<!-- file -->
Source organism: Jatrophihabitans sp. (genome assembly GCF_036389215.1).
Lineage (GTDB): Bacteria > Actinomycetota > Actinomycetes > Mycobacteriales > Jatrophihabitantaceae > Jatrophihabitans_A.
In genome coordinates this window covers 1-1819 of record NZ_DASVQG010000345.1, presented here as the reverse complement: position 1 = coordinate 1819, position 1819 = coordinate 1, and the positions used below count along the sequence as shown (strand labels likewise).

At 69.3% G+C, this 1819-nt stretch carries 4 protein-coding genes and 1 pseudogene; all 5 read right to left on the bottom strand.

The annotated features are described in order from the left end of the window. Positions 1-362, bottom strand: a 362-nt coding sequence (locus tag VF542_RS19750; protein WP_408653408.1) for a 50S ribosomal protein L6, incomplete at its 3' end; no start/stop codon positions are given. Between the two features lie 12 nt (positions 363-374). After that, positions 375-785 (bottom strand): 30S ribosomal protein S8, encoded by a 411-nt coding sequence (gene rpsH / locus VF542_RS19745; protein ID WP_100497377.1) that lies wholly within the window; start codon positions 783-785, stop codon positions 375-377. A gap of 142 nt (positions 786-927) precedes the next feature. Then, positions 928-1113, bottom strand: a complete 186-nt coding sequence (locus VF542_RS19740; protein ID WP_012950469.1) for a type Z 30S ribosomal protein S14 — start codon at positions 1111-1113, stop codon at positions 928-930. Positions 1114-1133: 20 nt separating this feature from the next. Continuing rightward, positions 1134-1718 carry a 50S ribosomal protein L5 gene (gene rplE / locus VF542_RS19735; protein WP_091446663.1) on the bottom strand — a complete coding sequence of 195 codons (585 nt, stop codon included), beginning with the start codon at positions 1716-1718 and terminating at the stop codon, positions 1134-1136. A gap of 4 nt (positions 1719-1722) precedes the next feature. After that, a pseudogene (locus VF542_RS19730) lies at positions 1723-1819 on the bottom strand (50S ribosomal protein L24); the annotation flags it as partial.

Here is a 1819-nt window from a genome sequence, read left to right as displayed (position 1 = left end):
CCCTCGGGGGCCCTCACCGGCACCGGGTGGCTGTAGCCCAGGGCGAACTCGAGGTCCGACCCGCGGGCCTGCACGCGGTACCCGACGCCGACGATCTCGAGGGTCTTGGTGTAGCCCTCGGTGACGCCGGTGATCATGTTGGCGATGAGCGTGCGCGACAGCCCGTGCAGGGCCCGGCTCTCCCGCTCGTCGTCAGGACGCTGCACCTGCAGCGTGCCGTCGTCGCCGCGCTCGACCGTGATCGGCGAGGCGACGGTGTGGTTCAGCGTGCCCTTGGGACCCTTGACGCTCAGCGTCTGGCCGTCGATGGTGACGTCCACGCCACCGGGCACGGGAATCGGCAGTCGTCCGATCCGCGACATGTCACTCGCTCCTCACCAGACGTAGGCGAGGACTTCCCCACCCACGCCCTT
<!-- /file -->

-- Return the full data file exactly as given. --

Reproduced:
Source organism: Jatrophihabitans sp. (genome assembly GCF_036389215.1).
Lineage (GTDB): Bacteria > Actinomycetota > Actinomycetes > Mycobacteriales > Jatrophihabitantaceae > Jatrophihabitans_A.
In genome coordinates this window covers 1-1819 of record NZ_DASVQG010000345.1, presented here as the reverse complement: position 1 = coordinate 1819, position 1819 = coordinate 1, and the positions used below count along the sequence as shown (strand labels likewise).

At 69.3% G+C, this 1819-nt stretch carries 4 protein-coding genes and 1 pseudogene; all 5 read right to left on the bottom strand.

The annotated features are described in order from the left end of the window. Positions 1-362, bottom strand: a 362-nt coding sequence (locus tag VF542_RS19750; protein WP_408653408.1) for a 50S ribosomal protein L6, incomplete at its 3' end; no start/stop codon positions are given. Between the two features lie 12 nt (positions 363-374). After that, positions 375-785 (bottom strand): 30S ribosomal protein S8, encoded by a 411-nt coding sequence (gene rpsH / locus VF542_RS19745; protein ID WP_100497377.1) that lies wholly within the window; start codon positions 783-785, stop codon positions 375-377. A gap of 142 nt (positions 786-927) precedes the next feature. Then, positions 928-1113, bottom strand: a complete 186-nt coding sequence (locus VF542_RS19740; protein ID WP_012950469.1) for a type Z 30S ribosomal protein S14 — start codon at positions 1111-1113, stop codon at positions 928-930. Positions 1114-1133: 20 nt separating this feature from the next. Continuing rightward, positions 1134-1718 carry a 50S ribosomal protein L5 gene (gene rplE / locus VF542_RS19735; protein WP_091446663.1) on the bottom strand — a complete coding sequence of 195 codons (585 nt, stop codon included), beginning with the start codon at positions 1716-1718 and terminating at the stop codon, positions 1134-1136. A gap of 4 nt (positions 1719-1722) precedes the next feature. After that, a pseudogene (locus VF542_RS19730) lies at positions 1723-1819 on the bottom strand (50S ribosomal protein L24); the annotation flags it as partial.

Here is a 1819-nt window from a genome sequence, read left to right as displayed (position 1 = left end):
CCCTCGGGGGCCCTCACCGGCACCGGGTGGCTGTAGCCCAGGGCGAACTCGAGGTCCGACCCGCGGGCCTGCACGCGGTACCCGACGCCGACGATCTCGAGGGTCTTGGTGTAGCCCTCGGTGACGCCGGTGATCATGTTGGCGATGAGCGTGCGCGACAGCCCGTGCAGGGCCCGGCTCTCCCGCTCGTCGTCAGGACGCTGCACCTGCAGCGTGCCGTCGTCGCCGCGCTCGACCGTGATCGGCGAGGCGACGGTGTGGTTCAGCGTGCCCTTGGGACCCTTGACGCTCAGCGTCTGGCCGTCGATGGTGACGTCCACGCCACCGGGCACGGGAATCGGCAGTCGTCCGATCCGCGACATGTCACTCGCTCCTCACCAGACGTAGGCGAGGACTTCCCCACCCACGCCCTT